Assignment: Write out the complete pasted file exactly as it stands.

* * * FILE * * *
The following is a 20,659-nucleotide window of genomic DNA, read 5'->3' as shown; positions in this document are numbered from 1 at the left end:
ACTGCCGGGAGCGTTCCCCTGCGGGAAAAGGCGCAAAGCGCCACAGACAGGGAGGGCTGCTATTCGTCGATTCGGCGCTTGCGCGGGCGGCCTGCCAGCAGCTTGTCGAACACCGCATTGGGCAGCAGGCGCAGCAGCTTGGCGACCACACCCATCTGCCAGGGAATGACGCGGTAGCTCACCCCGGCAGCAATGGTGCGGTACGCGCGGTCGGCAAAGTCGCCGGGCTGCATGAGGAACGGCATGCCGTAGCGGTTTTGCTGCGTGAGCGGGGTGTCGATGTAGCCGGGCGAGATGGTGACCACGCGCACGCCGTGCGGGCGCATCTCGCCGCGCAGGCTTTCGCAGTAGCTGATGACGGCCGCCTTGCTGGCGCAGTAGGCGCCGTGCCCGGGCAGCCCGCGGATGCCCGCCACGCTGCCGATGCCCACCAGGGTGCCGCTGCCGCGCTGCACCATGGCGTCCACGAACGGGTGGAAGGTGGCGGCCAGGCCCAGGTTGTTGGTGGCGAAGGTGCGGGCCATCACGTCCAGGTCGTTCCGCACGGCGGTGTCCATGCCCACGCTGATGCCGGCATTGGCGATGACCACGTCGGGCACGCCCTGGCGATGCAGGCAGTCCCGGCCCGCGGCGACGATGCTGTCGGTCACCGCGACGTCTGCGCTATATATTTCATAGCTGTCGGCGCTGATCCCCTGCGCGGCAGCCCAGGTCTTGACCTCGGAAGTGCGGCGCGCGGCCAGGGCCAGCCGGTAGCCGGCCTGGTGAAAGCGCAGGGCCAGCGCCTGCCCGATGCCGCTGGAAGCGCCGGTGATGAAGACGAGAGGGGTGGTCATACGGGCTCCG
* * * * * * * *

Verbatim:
The following is a 20,659-nucleotide window of genomic DNA, read 5'->3' as shown; positions in this document are numbered from 1 at the left end:
ACTGCCGGGAGCGTTCCCCTGCGGGAAAAGGCGCAAAGCGCCACAGACAGGGAGGGCTGCTATTCGTCGATTCGGCGCTTGCGCGGGCGGCCTGCCAGCAGCTTGTCGAACACCGCATTGGGCAGCAGGCGCAGCAGCTTGGCGACCACACCCATCTGCCAGGGAATGACGCGGTAGCTCACCCCGGCAGCAATGGTGCGGTACGCGCGGTCGGCAAAGTCGCCGGGCTGCATGAGGAACGGCATGCCGTAGCGGTTTTGCTGCGTGAGCGGGGTGTCGATGTAGCCGGGCGAGATGGTGACCACGCGCACGCCGTGCGGGCGCATCTCGCCGCGCAGGCTTTCGCAGTAGCTGATGACGGCCGCCTTGCTGGCGCAGTAGGCGCCGTGCCCGGGCAGCCCGCGGATGCCCGCCACGCTGCCGATGCCCACCAGGGTGCCGCTGCCGCGCTGCACCATGGCGTCCACGAACGGGTGGAAGGTGGCGGCCAGGCCCAGGTTGTTGGTGGCGAAGGTGCGGGCCATCACGTCCAGGTCGTTCCGCACGGCGGTGTCCATGCCCACGCTGATGCCGGCATTGGCGATGACCACGTCGGGCACGCCCTGGCGATGCAGGCAGTCCCGGCCCGCGGCGACGATGCTGTCGGTCACCGCGACGTCTGCGCTATATATTTCATAGCTGTCGGCGCTGATCCCCTGCGCGGCAGCCCAGGTCTTGACCTCGGAAGTGCGGCGCGCGGCCAGGGCCAGCCGGTAGCCGGCCTGGTGAAAGCGCAGGGCCAGCGCCTGCCCGATGCCGCTGGAAGCGCCGGTGATGAAGACGAGAGGGGTGGTCATACGGGCTCCG